Seven inquiries have now been launched to investigate the way lobbying is carried out in government and what happened in the David Cameron / Greensill row.
Three of the investigations are carried out by special parliamentary committees, one by a high-level lawyer on behalf of Boris Johnsonone by the public service, one by an ethics committee and another will look at the Lobbying Act.
Here are the requests:
1) Boardman survey
Boris Johnson has appointed corporate lawyer Nigel Boardman to lead a government investigation into the Greensill saga.
It will also examine how the official Bill crothers was cleared to work for Greensill while still in Whitehall.
The prime minister said Boardman would have “carte blanche” and “maximum possible access” to relevant personnel and documents, but No 10 has yet to release details of his assignment.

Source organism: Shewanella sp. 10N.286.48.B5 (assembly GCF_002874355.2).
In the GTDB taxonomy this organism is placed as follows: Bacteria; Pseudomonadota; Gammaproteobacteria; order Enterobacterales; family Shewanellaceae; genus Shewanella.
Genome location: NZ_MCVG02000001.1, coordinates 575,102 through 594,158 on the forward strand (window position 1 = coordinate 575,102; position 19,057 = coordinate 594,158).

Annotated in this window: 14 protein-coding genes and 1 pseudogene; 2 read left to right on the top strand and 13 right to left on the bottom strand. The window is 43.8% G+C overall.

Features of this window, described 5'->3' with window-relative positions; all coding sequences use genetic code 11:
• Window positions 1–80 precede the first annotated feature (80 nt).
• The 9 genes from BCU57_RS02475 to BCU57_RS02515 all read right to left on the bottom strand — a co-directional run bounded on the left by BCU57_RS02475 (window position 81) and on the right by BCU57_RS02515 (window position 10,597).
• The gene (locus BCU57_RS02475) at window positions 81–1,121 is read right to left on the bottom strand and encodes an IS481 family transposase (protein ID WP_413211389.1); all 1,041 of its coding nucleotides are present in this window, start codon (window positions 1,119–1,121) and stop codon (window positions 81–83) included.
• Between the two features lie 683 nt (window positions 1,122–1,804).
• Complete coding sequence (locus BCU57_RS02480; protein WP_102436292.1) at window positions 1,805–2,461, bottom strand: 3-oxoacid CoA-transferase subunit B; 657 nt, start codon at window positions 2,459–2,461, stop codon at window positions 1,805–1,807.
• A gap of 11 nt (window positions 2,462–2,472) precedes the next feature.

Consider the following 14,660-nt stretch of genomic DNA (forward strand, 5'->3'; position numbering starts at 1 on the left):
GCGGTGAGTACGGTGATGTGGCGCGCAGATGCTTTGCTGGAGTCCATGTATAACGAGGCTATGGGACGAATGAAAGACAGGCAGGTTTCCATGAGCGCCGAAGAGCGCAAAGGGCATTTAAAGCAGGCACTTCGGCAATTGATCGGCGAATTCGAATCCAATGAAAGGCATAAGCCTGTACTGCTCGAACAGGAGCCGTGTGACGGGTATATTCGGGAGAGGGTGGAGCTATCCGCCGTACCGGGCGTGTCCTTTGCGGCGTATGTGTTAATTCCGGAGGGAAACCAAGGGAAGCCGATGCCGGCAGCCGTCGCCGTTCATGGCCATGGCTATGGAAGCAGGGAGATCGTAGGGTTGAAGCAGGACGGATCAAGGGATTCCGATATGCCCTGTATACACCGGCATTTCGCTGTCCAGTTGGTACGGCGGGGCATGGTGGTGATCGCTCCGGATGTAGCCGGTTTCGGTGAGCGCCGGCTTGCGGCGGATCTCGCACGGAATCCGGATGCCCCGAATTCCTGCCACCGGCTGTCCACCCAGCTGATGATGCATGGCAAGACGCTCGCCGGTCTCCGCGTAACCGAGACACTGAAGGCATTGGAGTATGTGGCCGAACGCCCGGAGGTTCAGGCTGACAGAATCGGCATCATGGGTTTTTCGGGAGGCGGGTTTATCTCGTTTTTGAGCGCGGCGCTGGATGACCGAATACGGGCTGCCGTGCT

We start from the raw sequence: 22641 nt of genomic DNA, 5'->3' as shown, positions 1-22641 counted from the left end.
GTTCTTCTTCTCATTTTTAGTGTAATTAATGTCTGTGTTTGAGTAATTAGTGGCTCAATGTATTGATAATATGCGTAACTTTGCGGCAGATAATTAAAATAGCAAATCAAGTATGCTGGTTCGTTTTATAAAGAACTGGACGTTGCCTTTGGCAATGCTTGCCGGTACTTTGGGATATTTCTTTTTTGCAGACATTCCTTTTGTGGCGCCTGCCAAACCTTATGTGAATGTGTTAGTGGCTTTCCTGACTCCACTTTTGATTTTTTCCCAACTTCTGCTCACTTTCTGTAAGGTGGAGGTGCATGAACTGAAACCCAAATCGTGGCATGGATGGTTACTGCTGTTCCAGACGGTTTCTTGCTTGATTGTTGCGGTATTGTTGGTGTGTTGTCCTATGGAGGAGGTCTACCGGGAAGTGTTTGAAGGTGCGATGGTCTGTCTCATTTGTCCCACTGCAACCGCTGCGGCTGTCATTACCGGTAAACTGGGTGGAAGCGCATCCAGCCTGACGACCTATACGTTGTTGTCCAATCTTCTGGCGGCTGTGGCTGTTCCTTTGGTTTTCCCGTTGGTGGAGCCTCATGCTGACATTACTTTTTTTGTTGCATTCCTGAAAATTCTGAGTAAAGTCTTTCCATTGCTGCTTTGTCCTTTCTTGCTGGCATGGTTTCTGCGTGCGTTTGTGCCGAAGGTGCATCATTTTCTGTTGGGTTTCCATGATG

The Labor Party says the investigation has “all the hallmarks of a Conservative cover-up.”
2) Investigation by the Special Treasury Committee
After initially deciding not to investigate Greensill, members of the Treasury Select Committee changed their minds.
This parliamentary inquiry will focus on “the regulatory lessons of the failure of Greensill Capital and the relevance of HM Treasury’s response to lobbying in relation to Greensill Capital”.
Chancellor Rishi Sunak is likely to testify alongside other ministers and senior officials in his department.
3) Investigation by the Committee on Public Administration and Constitutional Affairs (PACAC)
The second Commons select committee to confirm it will hold an investigation, PACAC is likely to focus on lobbying regulations and civil service rules.
Committee members will decide on the term next week when it launches.
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This notice was published: 2021-04-15 16:26:00